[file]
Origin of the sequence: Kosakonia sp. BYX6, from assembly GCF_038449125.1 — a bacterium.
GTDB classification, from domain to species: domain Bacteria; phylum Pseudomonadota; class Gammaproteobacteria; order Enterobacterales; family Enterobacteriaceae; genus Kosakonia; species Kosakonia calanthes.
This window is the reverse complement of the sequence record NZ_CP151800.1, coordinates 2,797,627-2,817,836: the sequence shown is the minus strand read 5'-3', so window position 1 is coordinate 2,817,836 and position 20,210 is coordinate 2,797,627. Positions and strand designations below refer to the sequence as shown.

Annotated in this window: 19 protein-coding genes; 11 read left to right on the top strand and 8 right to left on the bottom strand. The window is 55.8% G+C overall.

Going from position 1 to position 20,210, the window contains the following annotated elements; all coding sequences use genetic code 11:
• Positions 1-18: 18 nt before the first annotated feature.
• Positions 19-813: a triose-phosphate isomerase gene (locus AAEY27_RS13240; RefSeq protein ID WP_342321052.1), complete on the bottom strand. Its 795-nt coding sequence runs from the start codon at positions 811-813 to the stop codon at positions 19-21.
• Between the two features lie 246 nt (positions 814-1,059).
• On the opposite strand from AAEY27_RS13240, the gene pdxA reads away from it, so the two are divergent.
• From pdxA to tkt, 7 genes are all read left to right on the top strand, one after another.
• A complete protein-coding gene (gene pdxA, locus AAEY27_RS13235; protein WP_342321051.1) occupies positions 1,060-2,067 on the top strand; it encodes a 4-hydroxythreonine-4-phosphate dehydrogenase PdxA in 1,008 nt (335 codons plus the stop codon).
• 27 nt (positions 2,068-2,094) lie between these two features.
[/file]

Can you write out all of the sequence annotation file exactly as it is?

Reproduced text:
Origin of the sequence: Kosakonia sp. BYX6, from assembly GCF_038449125.1 — a bacterium.
GTDB classification, from domain to species: domain Bacteria; phylum Pseudomonadota; class Gammaproteobacteria; order Enterobacterales; family Enterobacteriaceae; genus Kosakonia; species Kosakonia calanthes.
This window is the reverse complement of the sequence record NZ_CP151800.1, coordinates 2,797,627-2,817,836: the sequence shown is the minus strand read 5'-3', so window position 1 is coordinate 2,817,836 and position 20,210 is coordinate 2,797,627. Positions and strand designations below refer to the sequence as shown.

Annotated in this window: 19 protein-coding genes; 11 read left to right on the top strand and 8 right to left on the bottom strand. The window is 55.8% G+C overall.

Going from position 1 to position 20,210, the window contains the following annotated elements; all coding sequences use genetic code 11:
• Positions 1-18: 18 nt before the first annotated feature.
• Positions 19-813: a triose-phosphate isomerase gene (locus AAEY27_RS13240; RefSeq protein ID WP_342321052.1), complete on the bottom strand. Its 795-nt coding sequence runs from the start codon at positions 811-813 to the stop codon at positions 19-21.
• Between the two features lie 246 nt (positions 814-1,059).
• On the opposite strand from AAEY27_RS13240, the gene pdxA reads away from it, so the two are divergent.
• From pdxA to tkt, 7 genes are all read left to right on the top strand, one after another.
• A complete protein-coding gene (gene pdxA, locus AAEY27_RS13235; protein WP_342321051.1) occupies positions 1,060-2,067 on the top strand; it encodes a 4-hydroxythreonine-4-phosphate dehydrogenase PdxA in 1,008 nt (335 codons plus the stop codon).
• 27 nt (positions 2,068-2,094) lie between these two features.